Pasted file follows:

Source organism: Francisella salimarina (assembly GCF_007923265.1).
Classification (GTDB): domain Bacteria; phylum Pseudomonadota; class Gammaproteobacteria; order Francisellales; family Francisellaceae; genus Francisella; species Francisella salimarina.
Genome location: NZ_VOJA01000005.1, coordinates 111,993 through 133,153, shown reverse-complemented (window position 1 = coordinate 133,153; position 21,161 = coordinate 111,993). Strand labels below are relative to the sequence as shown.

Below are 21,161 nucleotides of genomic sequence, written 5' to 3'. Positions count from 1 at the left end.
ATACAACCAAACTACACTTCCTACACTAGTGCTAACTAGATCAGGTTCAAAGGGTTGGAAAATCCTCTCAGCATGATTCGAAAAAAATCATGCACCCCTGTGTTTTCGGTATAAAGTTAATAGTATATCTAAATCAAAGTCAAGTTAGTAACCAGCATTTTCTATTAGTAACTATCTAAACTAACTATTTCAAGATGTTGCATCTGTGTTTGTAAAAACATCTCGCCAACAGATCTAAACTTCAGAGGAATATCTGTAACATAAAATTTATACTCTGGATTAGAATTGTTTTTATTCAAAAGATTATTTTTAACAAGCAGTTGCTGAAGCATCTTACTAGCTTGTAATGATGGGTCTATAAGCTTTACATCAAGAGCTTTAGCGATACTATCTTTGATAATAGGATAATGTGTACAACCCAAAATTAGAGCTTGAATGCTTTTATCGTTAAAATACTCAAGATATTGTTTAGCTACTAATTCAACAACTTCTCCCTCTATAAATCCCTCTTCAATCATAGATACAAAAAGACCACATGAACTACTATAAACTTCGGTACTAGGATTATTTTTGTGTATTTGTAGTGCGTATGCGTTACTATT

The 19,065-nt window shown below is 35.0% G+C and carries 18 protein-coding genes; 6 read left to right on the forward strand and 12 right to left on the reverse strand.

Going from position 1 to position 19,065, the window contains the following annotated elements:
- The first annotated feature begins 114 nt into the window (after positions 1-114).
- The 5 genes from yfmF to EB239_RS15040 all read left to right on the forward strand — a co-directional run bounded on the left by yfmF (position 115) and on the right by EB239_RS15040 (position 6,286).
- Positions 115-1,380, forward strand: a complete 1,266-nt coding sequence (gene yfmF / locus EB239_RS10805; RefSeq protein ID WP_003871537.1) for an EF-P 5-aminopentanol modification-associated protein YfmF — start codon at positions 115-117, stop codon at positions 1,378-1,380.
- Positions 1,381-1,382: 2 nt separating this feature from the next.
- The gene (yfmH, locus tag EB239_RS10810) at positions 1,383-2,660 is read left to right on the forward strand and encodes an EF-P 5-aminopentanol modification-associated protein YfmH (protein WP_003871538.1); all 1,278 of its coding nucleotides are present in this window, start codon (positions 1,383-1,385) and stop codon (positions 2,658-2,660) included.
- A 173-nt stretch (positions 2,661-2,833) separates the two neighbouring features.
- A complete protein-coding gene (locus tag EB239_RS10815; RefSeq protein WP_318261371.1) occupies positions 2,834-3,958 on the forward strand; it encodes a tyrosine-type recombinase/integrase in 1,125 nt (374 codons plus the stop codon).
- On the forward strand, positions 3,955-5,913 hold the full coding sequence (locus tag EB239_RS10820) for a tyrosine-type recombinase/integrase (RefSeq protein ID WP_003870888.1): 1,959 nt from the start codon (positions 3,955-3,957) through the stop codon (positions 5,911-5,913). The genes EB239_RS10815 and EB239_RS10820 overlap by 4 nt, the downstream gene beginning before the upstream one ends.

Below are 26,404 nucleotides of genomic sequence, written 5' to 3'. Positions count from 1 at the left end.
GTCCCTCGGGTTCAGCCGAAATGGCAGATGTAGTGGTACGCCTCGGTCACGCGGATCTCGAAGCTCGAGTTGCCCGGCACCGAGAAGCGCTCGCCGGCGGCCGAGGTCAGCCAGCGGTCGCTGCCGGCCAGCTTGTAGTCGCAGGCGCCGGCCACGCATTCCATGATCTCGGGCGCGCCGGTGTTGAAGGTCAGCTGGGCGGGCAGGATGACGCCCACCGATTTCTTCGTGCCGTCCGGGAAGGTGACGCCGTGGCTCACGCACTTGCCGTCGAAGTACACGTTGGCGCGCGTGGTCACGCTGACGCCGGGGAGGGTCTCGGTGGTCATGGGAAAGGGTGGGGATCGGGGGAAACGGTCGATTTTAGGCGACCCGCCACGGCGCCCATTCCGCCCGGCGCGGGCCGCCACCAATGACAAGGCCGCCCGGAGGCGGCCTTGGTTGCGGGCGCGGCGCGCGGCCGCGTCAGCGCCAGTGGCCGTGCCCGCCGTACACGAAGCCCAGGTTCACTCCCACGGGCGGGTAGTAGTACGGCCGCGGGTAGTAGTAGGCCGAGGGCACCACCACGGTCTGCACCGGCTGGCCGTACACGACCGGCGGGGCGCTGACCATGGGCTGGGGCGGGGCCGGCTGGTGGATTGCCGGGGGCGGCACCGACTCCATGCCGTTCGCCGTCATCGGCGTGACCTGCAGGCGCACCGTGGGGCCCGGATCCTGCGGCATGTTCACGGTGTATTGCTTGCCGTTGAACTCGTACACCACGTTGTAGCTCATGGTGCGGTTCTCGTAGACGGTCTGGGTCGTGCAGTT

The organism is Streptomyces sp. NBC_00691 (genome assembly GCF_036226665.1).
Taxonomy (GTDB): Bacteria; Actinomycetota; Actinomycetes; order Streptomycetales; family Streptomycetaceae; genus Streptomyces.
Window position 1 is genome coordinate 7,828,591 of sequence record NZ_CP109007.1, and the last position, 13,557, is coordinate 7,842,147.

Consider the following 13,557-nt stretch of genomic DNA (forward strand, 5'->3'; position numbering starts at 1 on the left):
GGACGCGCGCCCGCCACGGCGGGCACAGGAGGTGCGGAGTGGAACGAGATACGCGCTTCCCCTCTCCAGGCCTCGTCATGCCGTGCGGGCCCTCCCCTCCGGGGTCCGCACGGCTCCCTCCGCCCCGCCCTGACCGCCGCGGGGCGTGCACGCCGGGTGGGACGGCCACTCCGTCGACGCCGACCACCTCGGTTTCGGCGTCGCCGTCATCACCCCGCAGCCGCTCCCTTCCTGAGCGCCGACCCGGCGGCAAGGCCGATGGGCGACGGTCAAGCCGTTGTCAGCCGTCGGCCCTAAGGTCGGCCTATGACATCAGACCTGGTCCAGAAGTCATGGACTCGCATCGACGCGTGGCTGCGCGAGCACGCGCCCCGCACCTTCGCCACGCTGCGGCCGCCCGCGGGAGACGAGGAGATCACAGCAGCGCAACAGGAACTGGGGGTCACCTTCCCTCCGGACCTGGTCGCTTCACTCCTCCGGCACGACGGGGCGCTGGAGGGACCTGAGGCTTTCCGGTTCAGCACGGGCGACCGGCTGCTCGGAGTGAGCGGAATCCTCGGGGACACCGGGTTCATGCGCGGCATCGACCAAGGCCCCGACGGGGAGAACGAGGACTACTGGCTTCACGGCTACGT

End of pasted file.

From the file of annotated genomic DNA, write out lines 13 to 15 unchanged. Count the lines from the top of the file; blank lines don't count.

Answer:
- A 173-nt stretch (positions 2,661-2,833) separates the two neighbouring features.
- A complete protein-coding gene (locus tag EB239_RS10815; RefSeq protein WP_318261371.1) occupies positions 2,834-3,958 on the forward strand; it encodes a tyrosine-type recombinase/integrase in 1,125 nt (374 codons plus the stop codon).
- On the forward strand, positions 3,955-5,913 hold the full coding sequence (locus tag EB239_RS10820) for a tyrosine-type recombinase/integrase (RefSeq protein ID WP_003870888.1): 1,959 nt from the start codon (positions 3,955-3,957) through the stop codon (positions 5,911-5,913). The genes EB239_RS10815 and EB239_RS10820 overlap by 4 nt, the downstream gene beginning before the upstream one ends.